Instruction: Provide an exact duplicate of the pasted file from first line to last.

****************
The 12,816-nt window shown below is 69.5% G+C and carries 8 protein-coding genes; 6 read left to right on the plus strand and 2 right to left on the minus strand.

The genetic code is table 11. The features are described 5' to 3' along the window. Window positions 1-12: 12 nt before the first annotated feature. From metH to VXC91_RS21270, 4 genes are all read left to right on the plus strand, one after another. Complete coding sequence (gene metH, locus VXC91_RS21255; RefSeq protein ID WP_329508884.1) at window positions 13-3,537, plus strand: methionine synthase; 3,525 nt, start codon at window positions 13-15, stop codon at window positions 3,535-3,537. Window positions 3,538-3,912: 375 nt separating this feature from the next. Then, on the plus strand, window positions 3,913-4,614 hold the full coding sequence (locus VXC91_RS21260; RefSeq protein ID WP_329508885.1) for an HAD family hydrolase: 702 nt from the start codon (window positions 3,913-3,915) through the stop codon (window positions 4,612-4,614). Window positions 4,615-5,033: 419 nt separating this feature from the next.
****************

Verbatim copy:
The 12,816-nt window shown below is 69.5% G+C and carries 8 protein-coding genes; 6 read left to right on the plus strand and 2 right to left on the minus strand.

The genetic code is table 11. The features are described 5' to 3' along the window. Window positions 1-12: 12 nt before the first annotated feature. From metH to VXC91_RS21270, 4 genes are all read left to right on the plus strand, one after another. Complete coding sequence (gene metH, locus VXC91_RS21255; RefSeq protein ID WP_329508884.1) at window positions 13-3,537, plus strand: methionine synthase; 3,525 nt, start codon at window positions 13-15, stop codon at window positions 3,535-3,537. Window positions 3,538-3,912: 375 nt separating this feature from the next. Then, on the plus strand, window positions 3,913-4,614 hold the full coding sequence (locus VXC91_RS21260; RefSeq protein ID WP_329508885.1) for an HAD family hydrolase: 702 nt from the start codon (window positions 3,913-3,915) through the stop codon (window positions 4,612-4,614). Window positions 4,615-5,033: 419 nt separating this feature from the next.